Nik Sharma is a molecular biologist turned cookbook author and food photographer who contributes to Serious Eats and Food & Wine and writes a monthly column for the San Francisco Chronicle. His first cookbook, Season: Big Flavors, Beautiful Food, was a finalist for a James Beard Foundation award and an International Association of Culinary Professionals award, and it was also selected as one of the best cookbooks of the year by The New York Times, The Washington Post, Food52, The Kitchn, The Observer Food, and The Sunday Times. Nik resides in Los Angeles, California and writes the award-winning blog, A Brown Table.
The 17 books on ckbk’s Indian bookshelf explore the breadth and depth of Indian cuisines, from countrywide compendiums to books that investigate a single cooking style. Come along on a taste tour through our collection…
Nik Sharma’s Season: Big Flavors, Beautiful Food will be our featured #ckbkclub book throughout the month of June. Read about Nik’s journey, from India to the US, and from research scientist to successful cookbook author – then join in the cooking fun over on Facebook.
What I appreciate about this book and Julie Sahni’s work in general is the effort she puts into explaining the technicalities of Indian ingredients and techniques, an important aspect to know when trying to learn any new cuisine or style of cooking.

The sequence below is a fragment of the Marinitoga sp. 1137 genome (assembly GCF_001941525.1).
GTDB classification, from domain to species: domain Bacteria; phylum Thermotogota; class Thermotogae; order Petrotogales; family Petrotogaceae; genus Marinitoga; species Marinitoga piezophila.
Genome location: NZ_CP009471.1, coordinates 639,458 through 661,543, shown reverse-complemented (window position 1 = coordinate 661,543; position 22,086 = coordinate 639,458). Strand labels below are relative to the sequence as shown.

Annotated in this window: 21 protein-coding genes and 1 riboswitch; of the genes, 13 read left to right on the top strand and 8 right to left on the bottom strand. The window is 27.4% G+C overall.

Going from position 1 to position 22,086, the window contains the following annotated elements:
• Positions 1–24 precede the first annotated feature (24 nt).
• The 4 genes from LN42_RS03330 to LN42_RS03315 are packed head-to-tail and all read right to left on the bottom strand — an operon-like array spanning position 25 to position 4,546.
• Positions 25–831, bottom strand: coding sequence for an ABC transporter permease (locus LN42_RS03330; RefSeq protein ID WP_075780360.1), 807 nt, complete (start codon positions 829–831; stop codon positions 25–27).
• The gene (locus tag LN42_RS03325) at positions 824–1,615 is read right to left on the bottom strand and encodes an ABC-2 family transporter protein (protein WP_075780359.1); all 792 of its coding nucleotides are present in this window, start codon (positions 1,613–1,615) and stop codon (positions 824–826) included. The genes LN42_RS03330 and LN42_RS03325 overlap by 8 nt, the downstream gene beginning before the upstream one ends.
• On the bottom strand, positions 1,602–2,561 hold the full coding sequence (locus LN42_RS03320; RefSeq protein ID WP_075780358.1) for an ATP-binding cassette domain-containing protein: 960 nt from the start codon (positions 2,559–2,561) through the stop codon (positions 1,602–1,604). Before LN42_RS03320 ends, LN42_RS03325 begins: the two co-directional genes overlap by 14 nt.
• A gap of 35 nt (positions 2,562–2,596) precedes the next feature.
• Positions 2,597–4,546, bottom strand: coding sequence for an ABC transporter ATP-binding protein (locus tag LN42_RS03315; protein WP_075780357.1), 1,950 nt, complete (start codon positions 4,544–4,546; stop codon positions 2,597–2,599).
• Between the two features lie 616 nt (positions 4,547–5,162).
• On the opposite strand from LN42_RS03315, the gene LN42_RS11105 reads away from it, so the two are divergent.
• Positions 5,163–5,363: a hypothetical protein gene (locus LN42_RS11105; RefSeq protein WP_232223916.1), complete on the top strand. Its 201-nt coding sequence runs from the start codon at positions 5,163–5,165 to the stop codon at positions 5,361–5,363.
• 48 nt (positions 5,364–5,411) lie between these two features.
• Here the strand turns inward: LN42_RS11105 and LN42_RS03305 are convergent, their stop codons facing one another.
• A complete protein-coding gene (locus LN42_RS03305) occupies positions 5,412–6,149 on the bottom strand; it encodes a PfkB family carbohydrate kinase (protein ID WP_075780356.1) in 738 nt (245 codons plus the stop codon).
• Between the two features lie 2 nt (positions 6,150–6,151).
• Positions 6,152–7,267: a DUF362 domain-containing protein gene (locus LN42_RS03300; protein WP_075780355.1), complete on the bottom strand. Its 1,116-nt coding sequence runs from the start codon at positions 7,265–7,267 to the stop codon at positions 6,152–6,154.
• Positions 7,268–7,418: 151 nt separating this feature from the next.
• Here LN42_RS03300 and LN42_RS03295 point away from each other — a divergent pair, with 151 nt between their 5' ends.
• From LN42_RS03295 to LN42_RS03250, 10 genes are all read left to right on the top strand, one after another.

This is a book that is dear to my heart. I was born and raised in Bombay and every word from the headnotes to the recipes, brings back the most wonderful memories of my former home. The book is a wonderful homage to Parsi cuisine.
When I wanted to learn more about Middle Eastern cooking, an author recommended I read this book. It remains my number one resource. Not only does it contain a comprehensive collection of recipes from this vast region but it also shares the context behind the recipes.
It gives you an appreciation of the enormous task of what it takes to write a book on regional cooking of a country. Interspersed within the recipes are helpful snippets of information on how to cook with ingredients while revealing what the method actually does.
I struggled with picking which book of Diana’s I would include here since I use them all quite frequently. This book is the perfect example of how stories can weave into recipes, and it reads like poetry.
This is a wonderful and useful book for every cook to read, regardless of their skill set. Nigella gives you the tools to cook at home but she does this in her own masterful way where you walk away confident armed with tips and tricks.
A cookbook written as a food diary but truly gives you a sense of what it is to cook by the season. It’s easy to get transported away with this book, and I often find myself watching the weather change through a window from my kitchen.
This is a unique book that takes you on a journey exploring different flours and celebrates them for their individual flavors. It also deals with the challenges that arise when using non-gluten based flours and you can take the knowledge from here and apply it elsewhere in your cooking.
When I toyed with the idea of attending pastry school, this book came highly recommended. It gave me a sense of how to appreciate locally grown ingredients for their flavor, a central theme behind the famed Chez Panisse restaurant in California.